The European Commission has issued its long-awaited response to the G10 Medicines Report, intended as a blueprint for improving the European pharmaceutical industry's competitiveness while ensuring high levels of public health protection.
In the Commission's view, the burning issues raised by the G10 report centre around the individual member states' pricing and reimbursement systems, given that the Commission still wants an internal market for pharmaceuticals, and the need to complete the pharmaceutical legislative review before EU enlargement next year.
However, critics of the report are concerned that clauses relating to the provision of 'high-quality medical information' to patients may become a license to advertise drugs directly to consumers, something which is legal in the USA but not in Europe.
The G10 report, published by the European Union High-Level Group on Innovation and Provision of Medicines in May 2002, came as a direct response to the finding of an earlier study in 2000 that European pharmaceutical competitiveness was deteriorating relative to its rivals around the world.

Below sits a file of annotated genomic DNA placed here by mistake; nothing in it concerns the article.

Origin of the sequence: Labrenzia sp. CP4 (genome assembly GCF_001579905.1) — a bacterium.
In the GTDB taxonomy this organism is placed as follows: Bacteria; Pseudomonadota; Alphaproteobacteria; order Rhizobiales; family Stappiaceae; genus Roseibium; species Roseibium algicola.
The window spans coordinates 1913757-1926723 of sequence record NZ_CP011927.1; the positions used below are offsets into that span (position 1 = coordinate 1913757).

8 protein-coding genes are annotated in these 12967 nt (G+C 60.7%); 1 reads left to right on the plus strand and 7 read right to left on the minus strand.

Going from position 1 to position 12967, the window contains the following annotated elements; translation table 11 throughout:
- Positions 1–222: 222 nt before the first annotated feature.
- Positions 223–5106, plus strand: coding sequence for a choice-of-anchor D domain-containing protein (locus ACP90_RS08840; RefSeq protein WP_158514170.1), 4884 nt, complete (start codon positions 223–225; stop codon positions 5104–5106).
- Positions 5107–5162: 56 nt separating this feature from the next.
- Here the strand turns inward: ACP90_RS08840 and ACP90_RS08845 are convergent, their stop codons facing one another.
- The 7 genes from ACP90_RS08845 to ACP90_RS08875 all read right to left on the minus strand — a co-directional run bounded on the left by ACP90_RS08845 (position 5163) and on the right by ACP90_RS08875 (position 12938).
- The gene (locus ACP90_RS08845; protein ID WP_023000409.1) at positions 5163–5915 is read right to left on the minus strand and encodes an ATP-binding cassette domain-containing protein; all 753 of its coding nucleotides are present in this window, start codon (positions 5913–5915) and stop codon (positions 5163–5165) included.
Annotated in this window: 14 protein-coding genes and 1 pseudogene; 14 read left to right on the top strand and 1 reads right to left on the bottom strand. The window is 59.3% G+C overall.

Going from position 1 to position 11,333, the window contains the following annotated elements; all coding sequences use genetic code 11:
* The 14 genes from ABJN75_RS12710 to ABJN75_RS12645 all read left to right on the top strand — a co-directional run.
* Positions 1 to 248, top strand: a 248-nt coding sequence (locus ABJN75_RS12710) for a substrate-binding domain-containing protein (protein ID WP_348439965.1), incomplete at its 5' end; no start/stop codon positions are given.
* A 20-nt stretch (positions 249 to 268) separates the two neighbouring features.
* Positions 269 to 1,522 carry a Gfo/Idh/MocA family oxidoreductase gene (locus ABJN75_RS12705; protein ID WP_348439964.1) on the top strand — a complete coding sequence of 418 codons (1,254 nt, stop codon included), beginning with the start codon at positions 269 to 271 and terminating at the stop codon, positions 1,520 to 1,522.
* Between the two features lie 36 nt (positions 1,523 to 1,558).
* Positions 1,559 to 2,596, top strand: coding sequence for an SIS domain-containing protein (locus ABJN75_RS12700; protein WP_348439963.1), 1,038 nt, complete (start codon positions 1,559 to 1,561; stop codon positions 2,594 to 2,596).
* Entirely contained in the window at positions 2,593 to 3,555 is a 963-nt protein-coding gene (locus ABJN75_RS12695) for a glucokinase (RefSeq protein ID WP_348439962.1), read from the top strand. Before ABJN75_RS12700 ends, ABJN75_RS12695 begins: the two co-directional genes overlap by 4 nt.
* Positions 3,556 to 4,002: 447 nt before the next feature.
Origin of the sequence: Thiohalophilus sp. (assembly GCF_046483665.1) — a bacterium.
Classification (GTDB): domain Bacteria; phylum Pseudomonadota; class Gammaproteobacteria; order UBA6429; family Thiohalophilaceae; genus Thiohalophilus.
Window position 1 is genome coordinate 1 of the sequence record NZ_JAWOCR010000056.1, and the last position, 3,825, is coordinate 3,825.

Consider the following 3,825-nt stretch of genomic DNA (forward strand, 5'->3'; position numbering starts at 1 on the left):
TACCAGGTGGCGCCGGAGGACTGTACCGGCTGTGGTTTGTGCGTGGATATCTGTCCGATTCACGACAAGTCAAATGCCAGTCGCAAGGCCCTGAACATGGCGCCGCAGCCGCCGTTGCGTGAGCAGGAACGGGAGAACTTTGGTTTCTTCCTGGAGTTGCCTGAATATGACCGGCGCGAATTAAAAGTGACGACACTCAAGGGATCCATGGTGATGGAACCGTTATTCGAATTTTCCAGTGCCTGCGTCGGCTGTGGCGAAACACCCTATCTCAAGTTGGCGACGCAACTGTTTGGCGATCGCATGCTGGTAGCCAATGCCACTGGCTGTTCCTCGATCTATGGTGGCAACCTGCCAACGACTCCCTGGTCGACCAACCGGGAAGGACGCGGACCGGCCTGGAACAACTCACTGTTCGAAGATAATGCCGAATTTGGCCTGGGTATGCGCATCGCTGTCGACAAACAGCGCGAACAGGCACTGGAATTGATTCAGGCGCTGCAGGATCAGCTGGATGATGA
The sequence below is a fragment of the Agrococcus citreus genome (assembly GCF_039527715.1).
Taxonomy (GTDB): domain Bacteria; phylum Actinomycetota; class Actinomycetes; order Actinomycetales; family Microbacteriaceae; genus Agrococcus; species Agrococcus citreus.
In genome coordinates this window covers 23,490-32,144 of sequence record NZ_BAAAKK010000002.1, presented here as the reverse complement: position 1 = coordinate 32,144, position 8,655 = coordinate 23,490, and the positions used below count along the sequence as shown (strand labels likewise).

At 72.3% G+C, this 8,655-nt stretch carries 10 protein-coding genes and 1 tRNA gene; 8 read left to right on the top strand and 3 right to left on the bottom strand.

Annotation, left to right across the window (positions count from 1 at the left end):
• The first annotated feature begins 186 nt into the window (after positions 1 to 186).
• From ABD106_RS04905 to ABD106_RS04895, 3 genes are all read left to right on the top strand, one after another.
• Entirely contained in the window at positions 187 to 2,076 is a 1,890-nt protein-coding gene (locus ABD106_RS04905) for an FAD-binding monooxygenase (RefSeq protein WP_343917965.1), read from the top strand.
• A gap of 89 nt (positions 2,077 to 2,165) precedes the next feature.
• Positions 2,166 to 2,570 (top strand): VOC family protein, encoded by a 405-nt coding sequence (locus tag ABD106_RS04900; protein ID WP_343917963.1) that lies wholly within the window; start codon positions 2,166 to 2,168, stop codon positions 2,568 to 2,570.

The group, made up of industry representatives, consumer groups and legislators, put forward a series of measures intended to improve the European research-based pharmaceutical industry, including the setting up of centres of R&D along the lines of the US National Institutes of Health.
Other key issues identified in the report include improving regulation of medicines to hasten the approval of innovative new drugs, as well as a revamp of European intellectual property standards and a strengthening of data exclusivity provisions. In addition, another aim is to establish a genuine EU wide single market for non-reimbursed medicines.
"The Commission response is not an end in itself but a step of a process," said Brian Ager, director general of the European Federation of Pharmaceutical Industry Associations. "This is not a paper exercise. What must happen now is the implementation and monitoring of the recommendations. This will be particularly crucial in the enlarged Europe", he added.